With the warning letters, the record companies can recoup some of the money that they otherwise would not have received. For the courts, it's difficult to calculate exactly how much the music company would have made if the shared record had been bought. After all, nobody knows how many people would have actually bought the music.

Money machine

Lawyers these days are earning a lot of money from file-sharing cases, either by sending warning letters or helping their clients escape the justice system with just minimal financial damage. Many law firms are enjoying a veritable gold rush as they begin to specialize in copyright law to take advantage of the huge profits. The German parliament, the Bundestag, has long been considering how to cap the costs so that the warning letters aren't so lucrative - so far without any results.

Meanwhile, the artists who Timo allegedly hurt by uploading their songs most likely do not know the extent to which their record labels and a few lawyers go in order to make a couple of hundred euros. Under certain circumstances, the artists might even be happy when a person like Timo does a little advertising for them in the Internet. But Timo says he did not willingly advertise for the artist he's accused of wronging.

"Of course I listened to it once," Timo said. "It was complete garbage."

Patrick Foster, Former Times Journalist, Arrested Over Hacking Of NightJack Blogger's Emails
Paul Vale

A journalist was arrested on Wednesday on suspicion of computer hacking.

The 28-year-old man, understood to be the former Times journalist Patrick Foster, was held at his north London home on Wednesday morning.

It is understood the arrest relates to a Scotland Yard investigation into the hacking of the email account of Lancashire detective Richard Horton in 2009 which unmasked him as the author of the anonymous NightJack blog.

Foster is 11th person to be arrested by detectives from Operation Tuleta, the Metropolitan Police investigation of breaches of privacy, which is running alongside the phone-hacking scandal investigation, Operation Weeting.

He was also arrested on suspicion of conspiracy to pervert the course of justice.

A Scotland Yard spokesman said: "Officers from Operation Tuleta, the investigation into criminal breaches of privacy including computer hacking which is being carried out in conjunction with MPS phone hacking inquiries, arrested a man in North London this morning, 29 August.

"The 28-year-old man, a journalist, was arrested at his home address at approximately 7am for suspected offences under the Computer Misuse Act 1990 and suspected conspiracy to pervert the course of justice, contrary to the Criminal Law Act 1977."

He was being questioned at a North London police station.

Second Accused LulzSec Hacker Arrested in Sony Pictures Breach
Steve Gorman

A second suspected member of the clandestine hacking group LulzSec was arrested on Tuesday on charges he took part in an extensive computer breach of Sony Pictures Entertainment, the FBI said.

Raynaldo Rivera, 20, of Tempe, Arizona, surrendered to U.S. authorities in Phoenix six days after a federal grand jury in Los Angeles returned an indictment charging him with conspiracy and unauthorized impairment of a protected computer.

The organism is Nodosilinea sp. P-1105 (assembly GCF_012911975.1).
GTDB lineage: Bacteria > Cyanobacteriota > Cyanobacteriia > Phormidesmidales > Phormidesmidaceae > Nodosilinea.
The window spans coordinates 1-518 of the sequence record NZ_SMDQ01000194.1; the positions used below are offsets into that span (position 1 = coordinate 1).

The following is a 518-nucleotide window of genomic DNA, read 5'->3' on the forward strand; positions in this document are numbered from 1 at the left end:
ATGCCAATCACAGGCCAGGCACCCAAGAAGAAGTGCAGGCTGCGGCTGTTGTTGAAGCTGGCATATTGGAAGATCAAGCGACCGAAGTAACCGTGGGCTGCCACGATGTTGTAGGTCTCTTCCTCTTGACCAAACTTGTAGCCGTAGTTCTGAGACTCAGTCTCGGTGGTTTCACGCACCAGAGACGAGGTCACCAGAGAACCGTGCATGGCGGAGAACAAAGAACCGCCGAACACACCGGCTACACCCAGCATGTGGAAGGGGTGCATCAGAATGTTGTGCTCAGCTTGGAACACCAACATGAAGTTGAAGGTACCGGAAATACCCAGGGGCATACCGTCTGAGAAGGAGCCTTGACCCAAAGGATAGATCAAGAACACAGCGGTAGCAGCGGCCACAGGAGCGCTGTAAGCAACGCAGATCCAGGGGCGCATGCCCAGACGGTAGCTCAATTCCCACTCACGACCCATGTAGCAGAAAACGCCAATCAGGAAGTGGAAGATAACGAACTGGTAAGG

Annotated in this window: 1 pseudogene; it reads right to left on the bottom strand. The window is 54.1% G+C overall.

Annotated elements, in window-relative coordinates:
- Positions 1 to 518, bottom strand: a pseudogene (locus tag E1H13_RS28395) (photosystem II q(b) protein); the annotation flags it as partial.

If convicted, Rivera faces up to 15 years in prison.

The indictment, unsealed on Tuesday, accuses Rivera and co-conspirators of stealing information from Sony Corp's Sony Pictures' computer systems in May and June 2011 using an "SQL injection" attack against the studio's website, a technique commonly employed by hackers.

The indictment said Rivera then helped to post the confidential information onto LulzSec's website and announced the intrusion via the hacking group's Twitter account.

While Rivera was the only person named in the indictment, the FBI said his co-conspirators included Cody Kretsinger, 24, a confessed LulzSec member who pleaded guilty in April to federal charges stemming from his role in the Sony attack.

Following the breach, LulzSec published the names, birth dates, addresses, emails, phone numbers and passwords of thousands of people who had entered contests promoted by Sony, and publicly boasted of its exploits.

"From a single injection we accessed EVERYTHING," the hackers said in a statement at the time. "Why do you put such faith in a company that allows itself to become open to these simple attacks?"

Authorities have said the Sony breach ultimately cost the company more than $600,000.

LulzSec, an underground group also known as Lulz Security, is an offshoot of the international hacking collective Anonymous and has taken credit for such cyber incursions on a number of government and private sector websites.

The latest indictment says Rivera, who went by the online nicknames of "neuron," "royal" and "wildicv," is suspected of using a proxy server in a bid to conceal his Internet Protocol, or IP, address, and avoid detection.

Court documents revealed in March that an Anonymous leader known as Sabu, whose real name is Hector Monsegur, had pleaded guilty to hacking-related charges and provided information on his cohorts to the FBI.

That same month, five other suspected leaders of Anonymous, all them alleged to be LulzSec members as well, were charged by federal authorities with computer hacking and other offenses.